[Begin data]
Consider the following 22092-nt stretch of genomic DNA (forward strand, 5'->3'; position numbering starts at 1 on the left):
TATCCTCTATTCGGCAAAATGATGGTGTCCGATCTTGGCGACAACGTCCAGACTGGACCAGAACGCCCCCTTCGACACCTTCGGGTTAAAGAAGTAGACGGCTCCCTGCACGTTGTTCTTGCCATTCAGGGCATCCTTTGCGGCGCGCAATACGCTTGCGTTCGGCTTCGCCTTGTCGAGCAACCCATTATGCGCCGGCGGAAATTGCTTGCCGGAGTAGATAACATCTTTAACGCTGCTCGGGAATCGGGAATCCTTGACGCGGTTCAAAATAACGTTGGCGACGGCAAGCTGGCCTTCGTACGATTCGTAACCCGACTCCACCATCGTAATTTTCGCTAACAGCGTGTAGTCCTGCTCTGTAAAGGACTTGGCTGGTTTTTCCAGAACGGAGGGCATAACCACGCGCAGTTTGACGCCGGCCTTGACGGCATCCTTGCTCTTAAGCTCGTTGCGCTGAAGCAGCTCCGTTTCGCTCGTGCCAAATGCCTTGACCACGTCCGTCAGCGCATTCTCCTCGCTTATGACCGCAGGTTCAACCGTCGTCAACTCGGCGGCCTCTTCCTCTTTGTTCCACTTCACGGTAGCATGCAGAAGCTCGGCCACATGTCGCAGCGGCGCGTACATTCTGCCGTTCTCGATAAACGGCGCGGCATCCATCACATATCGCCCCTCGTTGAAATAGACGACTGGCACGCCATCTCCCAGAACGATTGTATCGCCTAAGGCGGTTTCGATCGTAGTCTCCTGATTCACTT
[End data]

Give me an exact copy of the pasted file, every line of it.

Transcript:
Consider the following 22092-nt stretch of genomic DNA (forward strand, 5'->3'; position numbering starts at 1 on the left):
TATCCTCTATTCGGCAAAATGATGGTGTCCGATCTTGGCGACAACGTCCAGACTGGACCAGAACGCCCCCTTCGACACCTTCGGGTTAAAGAAGTAGACGGCTCCCTGCACGTTGTTCTTGCCATTCAGGGCATCCTTTGCGGCGCGCAATACGCTTGCGTTCGGCTTCGCCTTGTCGAGCAACCCATTATGCGCCGGCGGAAATTGCTTGCCGGAGTAGATAACATCTTTAACGCTGCTCGGGAATCGGGAATCCTTGACGCGGTTCAAAATAACGTTGGCGACGGCAAGCTGGCCTTCGTACGATTCGTAACCCGACTCCACCATCGTAATTTTCGCTAACAGCGTGTAGTCCTGCTCTGTAAAGGACTTGGCTGGTTTTTCCAGAACGGAGGGCATAACCACGCGCAGTTTGACGCCGGCCTTGACGGCATCCTTGCTCTTAAGCTCGTTGCGCTGAAGCAGCTCCGTTTCGCTCGTGCCAAATGCCTTGACCACGTCCGTCAGCGCATTCTCCTCGCTTATGACCGCAGGTTCAACCGTCGTCAACTCGGCGGCCTCTTCCTCTTTGTTCCACTTCACGGTAGCATGCAGAAGCTCGGCCACATGTCGCAGCGGCGCGTACATTCTGCCGTTCTCGATAAACGGCGCGGCATCCATCACATATCGCCCCTCGTTGAAATAGACGACTGGCACGCCATCTCCCAGAACGATTGTATCGCCTAAGGCGGTTTCGATCGTAGTCTCCTGATTCACTT